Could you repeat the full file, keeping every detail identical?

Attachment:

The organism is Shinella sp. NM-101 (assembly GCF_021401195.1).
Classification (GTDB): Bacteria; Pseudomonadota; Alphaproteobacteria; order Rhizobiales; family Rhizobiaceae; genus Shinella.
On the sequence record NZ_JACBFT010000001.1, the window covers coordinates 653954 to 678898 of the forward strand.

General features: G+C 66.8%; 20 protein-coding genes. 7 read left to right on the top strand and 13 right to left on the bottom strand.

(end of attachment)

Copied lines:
The organism is Shinella sp. NM-101 (assembly GCF_021401195.1).
Classification (GTDB): Bacteria; Pseudomonadota; Alphaproteobacteria; order Rhizobiales; family Rhizobiaceae; genus Shinella.
On the sequence record NZ_JACBFT010000001.1, the window covers coordinates 653954 to 678898 of the forward strand.

General features: G+C 66.8%; 20 protein-coding genes. 7 read left to right on the top strand and 13 right to left on the bottom strand.